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Instructions for Calendar Owners

Thank you for agreeing to manage a calendar for Burroughs! We think you're doing us a great service, and you are probably saving lots of people a lot of time. We trust that you will be as careful and accurate as possible, since many people may be depending on the information in your calendar.


There is one very important rule about managing a Burroughs calendar. We ask you to please adhere to this:

Making a change in a calendar should never be the only way of communicating that change in the calendar.

A change in the calendar should always be accompanied by an email, phone call, or other communication to people who are likely to be affected by the change. This is because we can never be sure that the target audience of the calendar is actively keeping an eye on all the entries in that calendar. If a change is made without other communication, we will never know who might notice and who might not notice.

Beyond that, here are some tips we have found (in no particular order) that make reading and using the calendar easier—many of these tips are ways to minimize the difficulty of a having very small space to write event titles:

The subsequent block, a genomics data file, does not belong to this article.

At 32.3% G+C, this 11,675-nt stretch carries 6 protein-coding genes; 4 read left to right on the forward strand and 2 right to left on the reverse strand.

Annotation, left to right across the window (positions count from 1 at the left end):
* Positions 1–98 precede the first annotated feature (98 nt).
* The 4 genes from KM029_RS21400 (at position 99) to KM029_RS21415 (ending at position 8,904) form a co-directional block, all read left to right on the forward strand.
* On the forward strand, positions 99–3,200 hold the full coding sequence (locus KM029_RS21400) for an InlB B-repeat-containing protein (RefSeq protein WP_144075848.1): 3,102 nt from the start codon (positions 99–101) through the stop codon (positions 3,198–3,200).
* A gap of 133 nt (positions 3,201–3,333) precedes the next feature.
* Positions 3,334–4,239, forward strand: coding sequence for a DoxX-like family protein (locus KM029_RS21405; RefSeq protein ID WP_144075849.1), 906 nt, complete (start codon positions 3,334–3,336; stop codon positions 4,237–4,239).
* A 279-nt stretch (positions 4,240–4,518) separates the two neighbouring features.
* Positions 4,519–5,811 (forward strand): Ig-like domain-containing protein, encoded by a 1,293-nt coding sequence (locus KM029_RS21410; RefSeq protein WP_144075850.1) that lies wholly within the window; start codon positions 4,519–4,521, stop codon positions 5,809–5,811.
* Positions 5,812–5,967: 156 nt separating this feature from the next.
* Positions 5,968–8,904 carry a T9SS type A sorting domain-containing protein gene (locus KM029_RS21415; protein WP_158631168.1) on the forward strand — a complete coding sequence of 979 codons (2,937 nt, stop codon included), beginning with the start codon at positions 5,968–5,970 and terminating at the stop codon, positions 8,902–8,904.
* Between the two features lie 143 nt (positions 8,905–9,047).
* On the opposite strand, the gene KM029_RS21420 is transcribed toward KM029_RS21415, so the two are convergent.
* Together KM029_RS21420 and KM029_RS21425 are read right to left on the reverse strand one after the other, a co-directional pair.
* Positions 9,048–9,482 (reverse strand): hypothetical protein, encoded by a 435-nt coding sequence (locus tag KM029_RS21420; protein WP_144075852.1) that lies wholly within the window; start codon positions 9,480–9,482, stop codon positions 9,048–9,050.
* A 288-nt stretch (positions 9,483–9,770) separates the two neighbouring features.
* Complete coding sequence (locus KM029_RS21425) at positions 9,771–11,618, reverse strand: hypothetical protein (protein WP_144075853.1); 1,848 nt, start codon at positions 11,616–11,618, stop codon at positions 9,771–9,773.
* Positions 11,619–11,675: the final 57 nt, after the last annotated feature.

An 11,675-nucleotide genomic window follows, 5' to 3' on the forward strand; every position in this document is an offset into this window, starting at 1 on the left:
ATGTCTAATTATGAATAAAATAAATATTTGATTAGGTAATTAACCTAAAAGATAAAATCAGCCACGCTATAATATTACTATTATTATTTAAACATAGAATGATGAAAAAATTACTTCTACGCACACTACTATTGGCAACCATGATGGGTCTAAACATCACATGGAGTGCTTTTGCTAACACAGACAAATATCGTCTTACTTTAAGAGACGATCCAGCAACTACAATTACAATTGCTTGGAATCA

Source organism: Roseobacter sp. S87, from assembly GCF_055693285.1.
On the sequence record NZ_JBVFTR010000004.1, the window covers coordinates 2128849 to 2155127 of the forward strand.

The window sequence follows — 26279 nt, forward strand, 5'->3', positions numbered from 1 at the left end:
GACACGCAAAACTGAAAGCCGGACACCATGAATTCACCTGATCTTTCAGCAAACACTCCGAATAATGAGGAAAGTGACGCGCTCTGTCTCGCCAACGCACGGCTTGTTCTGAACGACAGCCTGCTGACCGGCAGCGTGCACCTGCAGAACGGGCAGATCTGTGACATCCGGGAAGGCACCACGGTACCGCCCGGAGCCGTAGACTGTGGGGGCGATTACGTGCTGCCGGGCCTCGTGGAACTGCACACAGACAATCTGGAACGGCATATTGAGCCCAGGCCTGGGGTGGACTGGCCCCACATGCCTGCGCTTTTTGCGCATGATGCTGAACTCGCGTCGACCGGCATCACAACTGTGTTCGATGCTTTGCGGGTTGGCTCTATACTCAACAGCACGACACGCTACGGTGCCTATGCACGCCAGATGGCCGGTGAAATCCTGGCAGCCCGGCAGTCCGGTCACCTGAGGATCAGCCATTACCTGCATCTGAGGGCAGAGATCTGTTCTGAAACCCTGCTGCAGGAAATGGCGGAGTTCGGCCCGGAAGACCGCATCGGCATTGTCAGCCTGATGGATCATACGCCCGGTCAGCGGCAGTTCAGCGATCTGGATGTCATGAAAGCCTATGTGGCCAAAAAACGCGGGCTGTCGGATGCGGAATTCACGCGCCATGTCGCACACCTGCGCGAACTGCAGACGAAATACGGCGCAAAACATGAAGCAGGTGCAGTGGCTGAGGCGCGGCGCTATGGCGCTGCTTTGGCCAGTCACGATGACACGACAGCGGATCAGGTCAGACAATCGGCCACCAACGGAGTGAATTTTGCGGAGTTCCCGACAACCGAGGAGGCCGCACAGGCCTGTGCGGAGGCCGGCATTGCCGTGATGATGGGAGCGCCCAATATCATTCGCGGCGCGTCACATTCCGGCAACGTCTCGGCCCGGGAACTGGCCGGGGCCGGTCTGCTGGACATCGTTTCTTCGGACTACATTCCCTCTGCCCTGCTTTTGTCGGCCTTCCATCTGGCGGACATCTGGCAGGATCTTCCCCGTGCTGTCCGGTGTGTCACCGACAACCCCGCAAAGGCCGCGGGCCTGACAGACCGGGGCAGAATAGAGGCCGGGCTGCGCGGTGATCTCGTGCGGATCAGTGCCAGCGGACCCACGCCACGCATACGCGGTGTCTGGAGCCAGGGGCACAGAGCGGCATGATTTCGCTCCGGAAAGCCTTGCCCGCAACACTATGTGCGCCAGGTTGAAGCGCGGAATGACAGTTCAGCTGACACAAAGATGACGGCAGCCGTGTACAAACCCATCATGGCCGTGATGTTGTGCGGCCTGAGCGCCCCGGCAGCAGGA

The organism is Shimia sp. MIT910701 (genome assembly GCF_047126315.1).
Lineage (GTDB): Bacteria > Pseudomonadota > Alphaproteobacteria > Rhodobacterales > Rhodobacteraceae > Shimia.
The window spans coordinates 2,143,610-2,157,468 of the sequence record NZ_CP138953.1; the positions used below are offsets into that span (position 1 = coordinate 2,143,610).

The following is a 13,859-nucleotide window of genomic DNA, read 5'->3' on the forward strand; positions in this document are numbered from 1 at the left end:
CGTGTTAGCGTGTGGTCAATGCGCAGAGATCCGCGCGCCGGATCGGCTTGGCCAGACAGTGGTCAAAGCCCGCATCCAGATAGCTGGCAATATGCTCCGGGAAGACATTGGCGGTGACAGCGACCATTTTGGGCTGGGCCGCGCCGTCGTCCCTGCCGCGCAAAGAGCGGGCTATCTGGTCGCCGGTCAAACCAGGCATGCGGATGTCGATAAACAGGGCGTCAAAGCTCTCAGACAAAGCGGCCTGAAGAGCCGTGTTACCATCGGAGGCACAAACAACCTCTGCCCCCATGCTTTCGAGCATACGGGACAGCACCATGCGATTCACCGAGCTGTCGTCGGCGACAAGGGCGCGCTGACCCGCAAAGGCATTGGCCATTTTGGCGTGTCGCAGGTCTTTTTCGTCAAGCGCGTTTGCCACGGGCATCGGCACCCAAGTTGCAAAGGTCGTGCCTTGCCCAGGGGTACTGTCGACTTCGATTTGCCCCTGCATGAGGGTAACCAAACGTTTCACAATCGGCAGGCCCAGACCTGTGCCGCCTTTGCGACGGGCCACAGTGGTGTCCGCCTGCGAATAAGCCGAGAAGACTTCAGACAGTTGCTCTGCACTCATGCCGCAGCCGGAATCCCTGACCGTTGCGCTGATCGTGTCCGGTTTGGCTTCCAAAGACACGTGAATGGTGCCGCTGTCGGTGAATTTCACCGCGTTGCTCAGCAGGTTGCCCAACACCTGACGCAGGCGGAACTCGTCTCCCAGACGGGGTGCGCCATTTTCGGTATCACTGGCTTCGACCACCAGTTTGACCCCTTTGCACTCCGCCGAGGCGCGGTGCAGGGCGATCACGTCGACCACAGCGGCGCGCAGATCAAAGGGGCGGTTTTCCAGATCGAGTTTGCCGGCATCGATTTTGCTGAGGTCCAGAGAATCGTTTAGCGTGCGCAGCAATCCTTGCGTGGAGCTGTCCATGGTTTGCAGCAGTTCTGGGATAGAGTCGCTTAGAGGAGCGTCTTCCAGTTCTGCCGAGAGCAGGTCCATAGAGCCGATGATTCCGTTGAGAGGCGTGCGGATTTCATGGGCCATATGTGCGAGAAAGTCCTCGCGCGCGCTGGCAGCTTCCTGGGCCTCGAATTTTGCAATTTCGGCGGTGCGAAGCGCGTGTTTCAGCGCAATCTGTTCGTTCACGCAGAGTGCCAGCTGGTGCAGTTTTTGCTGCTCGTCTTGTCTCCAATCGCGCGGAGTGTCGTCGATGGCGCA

1. Users of a calendar will know which one they're looking at. This means that you need to type less in each entry. For example, if you manage the "Bagpipe Quintet Rehearsal" calendar, typing "5pm-6pm Bagpipe Quintet Rehearsal" is unnecessary. "5pm-6pm Rehearsal" is perfectly adequate.

  2. If lots of people will be using your calendar, start each entry with a way for users to decide if that entry applies to them. So if you manage the "All Quintet Rehearsals" calendar, typing "5pm-6pm Bagpipe Rehearsal" makes it easier for the Harp Quintet to see that this entry isn't for them. If you type "5pm-6pm Rehearsal for members of the Bagpipe Quintet," the word "bagpipe" will probably get cut off in the little box that contains the entry, and the harpists will be annoyed.

  3. Merely entering the basic time information is good, but if you also click "edit event", you can add details (location, participants, what to bring, etc.) that will show up when users click on "show details".

  4. If you are entering student grade-level information, use the "-th" suffix on the numbers. Otherwise, there is the danger that the calendar will interpret those numbers as starting or ending times.

  5. If you manage multiple calendars, sometimes you will want to put one event on two different calendars (the athletic department enters each game on its team's calendar, but then also on the "Home Contests" calendar, for example). After you've fully entered it on one calendar, click on that entry, and click "edit event". Then find the drop-down menu that allows you to simply copy the event to another calendar. This way there will be no discrepancy between entries.

Please send other tips you come up with to calendars@jburroughs.org; we welcome the feedback!